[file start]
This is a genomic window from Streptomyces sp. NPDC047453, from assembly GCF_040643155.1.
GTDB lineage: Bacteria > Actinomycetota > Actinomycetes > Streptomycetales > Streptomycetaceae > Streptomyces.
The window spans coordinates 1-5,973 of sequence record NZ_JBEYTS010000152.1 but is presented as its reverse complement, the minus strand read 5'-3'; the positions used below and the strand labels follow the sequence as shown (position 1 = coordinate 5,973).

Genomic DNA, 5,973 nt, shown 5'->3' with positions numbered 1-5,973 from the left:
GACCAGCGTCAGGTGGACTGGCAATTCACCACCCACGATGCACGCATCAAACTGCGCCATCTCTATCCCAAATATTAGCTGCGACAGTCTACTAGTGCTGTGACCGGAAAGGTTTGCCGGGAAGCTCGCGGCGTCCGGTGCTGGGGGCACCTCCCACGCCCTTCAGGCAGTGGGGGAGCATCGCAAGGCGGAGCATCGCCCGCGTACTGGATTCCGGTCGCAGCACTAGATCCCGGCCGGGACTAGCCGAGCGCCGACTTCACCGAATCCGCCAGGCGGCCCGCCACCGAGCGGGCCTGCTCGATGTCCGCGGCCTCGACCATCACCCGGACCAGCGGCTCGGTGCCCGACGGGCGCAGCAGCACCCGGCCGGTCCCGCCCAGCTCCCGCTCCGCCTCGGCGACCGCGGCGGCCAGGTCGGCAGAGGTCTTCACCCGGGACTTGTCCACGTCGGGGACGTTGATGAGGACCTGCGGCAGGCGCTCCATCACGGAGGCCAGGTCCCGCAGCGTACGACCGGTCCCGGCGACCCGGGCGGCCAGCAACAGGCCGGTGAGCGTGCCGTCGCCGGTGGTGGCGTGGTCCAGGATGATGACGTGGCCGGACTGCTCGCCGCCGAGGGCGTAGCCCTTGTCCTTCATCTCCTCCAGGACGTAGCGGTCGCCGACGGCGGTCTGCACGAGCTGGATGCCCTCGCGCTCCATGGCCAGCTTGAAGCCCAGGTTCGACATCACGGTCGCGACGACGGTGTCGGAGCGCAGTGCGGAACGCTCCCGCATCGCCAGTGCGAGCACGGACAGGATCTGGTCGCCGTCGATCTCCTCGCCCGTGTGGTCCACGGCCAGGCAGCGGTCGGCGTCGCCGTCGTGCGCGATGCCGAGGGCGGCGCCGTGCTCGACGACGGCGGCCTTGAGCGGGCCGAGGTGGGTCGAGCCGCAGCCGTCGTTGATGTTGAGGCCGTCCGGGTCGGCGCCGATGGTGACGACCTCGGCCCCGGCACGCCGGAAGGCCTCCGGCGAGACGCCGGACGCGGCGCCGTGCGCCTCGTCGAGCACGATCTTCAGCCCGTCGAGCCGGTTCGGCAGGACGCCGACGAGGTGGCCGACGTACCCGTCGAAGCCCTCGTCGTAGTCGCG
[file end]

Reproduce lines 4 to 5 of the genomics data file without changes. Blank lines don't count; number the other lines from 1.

Genomic DNA, 5,973 nt, shown 5'->3' with positions numbered 1-5,973 from the left:
GACCAGCGTCAGGTGGACTGGCAATTCACCACCCACGATGCACGCATCAAACTGCGCCATCTCTATCCCAAATATTAGCTGCGACAGTCTACTAGTGCTGTGACCGGAAAGGTTTGCCGGGAAGCTCGCGGCGTCCGGTGCTGGGGGCACCTCCCACGCCCTTCAGGCAGTGGGGGAGCATCGCAAGGCGGAGCATCGCCCGCGTACTGGATTCCGGTCGCAGCACTAGATCCCGGCCGGGACTAGCCGAGCGCCGACTTCACCGAATCCGCCAGGCGGCCCGCCACCGAGCGGGCCTGCTCGATGTCCGCGGCCTCGACCATCACCCGGACCAGCGGCTCGGTGCCCGACGGGCGCAGCAGCACCCGGCCGGTCCCGCCCAGCTCCCGCTCCGCCTCGGCGACCGCGGCGGCCAGGTCGGCAGAGGTCTTCACCCGGGACTTGTCCACGTCGGGGACGTTGATGAGGACCTGCGGCAGGCGCTCCATCACGGAGGCCAGGTCCCGCAGCGTACGACCGGTCCCGGCGACCCGGGCGGCCAGCAACAGGCCGGTGAGCGTGCCGTCGCCGGTGGTGGCGTGGTCCAGGATGATGACGTGGCCGGACTGCTCGCCGCCGAGGGCGTAGCCCTTGTCCTTCATCTCCTCCAGGACGTAGCGGTCGCCGACGGCGGTCTGCACGAGCTGGATGCCCTCGCGCTCCATGGCCAGCTTGAAGCCCAGGTTCGACATCACGGTCGCGACGACGGTGTCGGAGCGCAGTGCGGAACGCTCCCGCATCGCCAGTGCGAGCACGGACAGGATCTGGTCGCCGTCGATCTCCTCGCCCGTGTGGTCCACGGCCAGGCAGCGGTCGGCGTCGCCGTCGTGCGCGATGCCGAGGGCGGCGCCGTGCTCGACGACGGCGGCCTTGAGCGGGCCGAGGTGGGTCGAGCCGCAGCCGTCGTTGATGTTGAGGCCGTCCGGGTCGGCGCCGATGGTGACGACCTCGGCCCCGGCACGCCGGAAGGCCTCCGGCGAGACGCCGGACGCGGCGCCGTGCGCCTCGTCGAGCACGATCTTCAGCCCGTCGAGCCGGTTCGGCAGGACGCCGACGAGGTGGCCGACGTACCCGTCGAAGCCCTCGTCGTAGTCGCG